Learning from writers at UWRF

I recently had the pleasure of sitting in on workshops run by amazing writers and performance poets, held during the Ubud Writers & Readers Festival. This was the second year I’ve volunteered for the festival – it’s a great festival – and the first year that I had the responsibility of organising school workshops. It had its ups and downs but the job was worth it to meet the fantastic group of writers who took part.

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I started off spending a few months contacting international schools in Bali and Jakarta (and even Singapore) to encourage schools to book a workshop with a visiting writer. The writers were all coming to Bali for the festival which was held from 28 October to 1 November in 2015. A school workshop meant a great opportunity for schools to have international writers visit, something that doesn’t happen
too often in Indonesia.

A few months out from the festival I had to start contacting the writers to tell them about the workshop and almost all of them were delighted to have a school visit as part of their events during the festival. I was worried to begin with, maybe some writers wouldn’t want to give up a whole morning to visit a school? But almost without exception, they did!

The hardest thing was negotiating with schools about the visits and making sure both the school and the writer were happy with what was organised. Some schools were easy. They booked one writer for one class and the time was up to us. 9.30 to 12.30? Done. All that was left was to give a list of equipment and resources needed.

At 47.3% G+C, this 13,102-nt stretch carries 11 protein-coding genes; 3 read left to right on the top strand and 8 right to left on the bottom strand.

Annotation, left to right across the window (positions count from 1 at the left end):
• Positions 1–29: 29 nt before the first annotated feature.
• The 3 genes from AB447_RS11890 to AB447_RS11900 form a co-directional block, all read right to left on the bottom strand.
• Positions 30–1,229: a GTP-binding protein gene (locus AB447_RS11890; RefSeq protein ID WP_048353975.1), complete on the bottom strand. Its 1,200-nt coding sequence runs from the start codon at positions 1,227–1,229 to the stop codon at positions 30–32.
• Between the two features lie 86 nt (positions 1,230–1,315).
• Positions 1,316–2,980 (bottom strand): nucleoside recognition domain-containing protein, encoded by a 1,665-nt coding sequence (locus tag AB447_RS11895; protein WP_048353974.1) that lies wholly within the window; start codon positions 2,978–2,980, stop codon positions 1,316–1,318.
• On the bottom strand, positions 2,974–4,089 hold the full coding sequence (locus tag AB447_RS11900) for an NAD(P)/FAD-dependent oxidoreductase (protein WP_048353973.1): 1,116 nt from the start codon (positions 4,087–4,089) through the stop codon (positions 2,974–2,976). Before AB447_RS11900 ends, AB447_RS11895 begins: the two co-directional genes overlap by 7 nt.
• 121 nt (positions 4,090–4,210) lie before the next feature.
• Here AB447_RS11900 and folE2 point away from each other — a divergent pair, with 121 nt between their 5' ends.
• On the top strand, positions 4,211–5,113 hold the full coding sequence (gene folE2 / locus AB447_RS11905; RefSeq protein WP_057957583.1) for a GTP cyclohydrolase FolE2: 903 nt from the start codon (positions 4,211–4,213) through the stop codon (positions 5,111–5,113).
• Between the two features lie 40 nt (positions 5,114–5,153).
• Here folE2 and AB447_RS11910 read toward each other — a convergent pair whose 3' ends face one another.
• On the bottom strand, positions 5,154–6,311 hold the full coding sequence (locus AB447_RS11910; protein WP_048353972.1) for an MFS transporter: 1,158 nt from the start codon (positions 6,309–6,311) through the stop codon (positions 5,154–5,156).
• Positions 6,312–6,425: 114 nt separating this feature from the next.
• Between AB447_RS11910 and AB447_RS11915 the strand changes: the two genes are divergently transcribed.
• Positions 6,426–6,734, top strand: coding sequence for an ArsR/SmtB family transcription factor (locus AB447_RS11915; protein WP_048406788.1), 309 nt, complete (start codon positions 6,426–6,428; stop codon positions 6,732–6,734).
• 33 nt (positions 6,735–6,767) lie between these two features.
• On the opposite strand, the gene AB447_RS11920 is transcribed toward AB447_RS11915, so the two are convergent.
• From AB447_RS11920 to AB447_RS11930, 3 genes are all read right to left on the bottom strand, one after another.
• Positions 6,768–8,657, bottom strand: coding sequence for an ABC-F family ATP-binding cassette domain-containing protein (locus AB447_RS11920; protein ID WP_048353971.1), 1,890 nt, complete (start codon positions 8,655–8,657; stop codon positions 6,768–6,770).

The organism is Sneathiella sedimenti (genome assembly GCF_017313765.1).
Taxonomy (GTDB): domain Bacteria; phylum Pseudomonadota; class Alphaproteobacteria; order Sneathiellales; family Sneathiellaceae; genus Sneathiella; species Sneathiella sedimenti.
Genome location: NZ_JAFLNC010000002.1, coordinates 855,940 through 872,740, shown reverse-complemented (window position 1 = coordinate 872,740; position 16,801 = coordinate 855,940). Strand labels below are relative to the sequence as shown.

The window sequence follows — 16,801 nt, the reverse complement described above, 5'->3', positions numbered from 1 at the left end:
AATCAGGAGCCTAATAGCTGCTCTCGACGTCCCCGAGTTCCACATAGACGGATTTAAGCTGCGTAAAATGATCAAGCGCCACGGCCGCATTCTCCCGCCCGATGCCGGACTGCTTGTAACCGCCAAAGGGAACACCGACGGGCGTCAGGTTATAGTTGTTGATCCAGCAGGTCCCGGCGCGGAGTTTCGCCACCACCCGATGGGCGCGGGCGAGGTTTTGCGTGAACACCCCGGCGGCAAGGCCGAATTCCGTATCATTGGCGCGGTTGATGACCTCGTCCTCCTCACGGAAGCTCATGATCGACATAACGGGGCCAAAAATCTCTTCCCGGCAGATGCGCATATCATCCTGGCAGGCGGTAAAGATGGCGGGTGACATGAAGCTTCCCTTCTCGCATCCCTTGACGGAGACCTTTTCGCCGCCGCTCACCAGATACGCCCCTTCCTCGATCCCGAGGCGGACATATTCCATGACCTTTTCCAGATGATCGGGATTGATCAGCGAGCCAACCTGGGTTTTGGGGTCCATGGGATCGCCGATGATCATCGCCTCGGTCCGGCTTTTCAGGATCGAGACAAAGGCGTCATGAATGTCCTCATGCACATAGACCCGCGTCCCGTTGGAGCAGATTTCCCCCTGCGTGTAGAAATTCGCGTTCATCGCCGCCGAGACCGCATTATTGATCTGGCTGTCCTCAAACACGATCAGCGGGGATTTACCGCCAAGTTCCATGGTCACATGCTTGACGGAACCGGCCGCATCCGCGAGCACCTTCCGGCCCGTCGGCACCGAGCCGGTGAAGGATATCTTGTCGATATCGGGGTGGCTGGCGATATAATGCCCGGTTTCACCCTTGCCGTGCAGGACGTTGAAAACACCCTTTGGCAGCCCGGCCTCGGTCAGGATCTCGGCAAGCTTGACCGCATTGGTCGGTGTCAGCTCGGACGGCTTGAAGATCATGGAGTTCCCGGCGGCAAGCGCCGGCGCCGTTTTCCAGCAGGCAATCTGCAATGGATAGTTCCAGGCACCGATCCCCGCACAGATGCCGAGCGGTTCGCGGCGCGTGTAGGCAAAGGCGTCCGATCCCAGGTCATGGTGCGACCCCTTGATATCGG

Other schools were more demanding and wanted the visiting writers to work around their break times or visit the entire primary school in three hours. But, I was amazed to learn, most writers were very amenable and rose to the challenges of multiple groups, or limited time, or larger class numbers.

I also learnt that the writers visiting the festival were very hardworking. Zohab Zee Khan, for example, had seven separate events over four days, including two workshops. Another writer, Porochista Khakpour, still had to give Skype tutorials to her college classes in the US, sometimes at 3.30am, while she was at the festival.

The best thing for me was I got to meet these amazing writers, and then sit in on their workshops. I tried not to waste my time, either, and joined in as many of the writing exercises as I could. Even Sofie Laguna’s writing workshop with Grade 3’s at the Bali Island School.

In total, six schools, four in Bali and two visiting from Jakarta, had workshops with 13 visiting writers, illustrators, journalists, photographers and performance poets. There were 11 workshops in total and, with some of the writers sharing their time among two or three groups, I worked out about 342 students had the chance to be in a workshop with one of the visiting writers.

And it wasn’t just the students who enjoyed the workshops. One of the visiting journalists told me it was by far the best thing he had been involved in at the festival. Not surprisingly, the school he visited, the Australian Intercultural School, was rapt with his visit.

Next post: what I learnt from performance poets.

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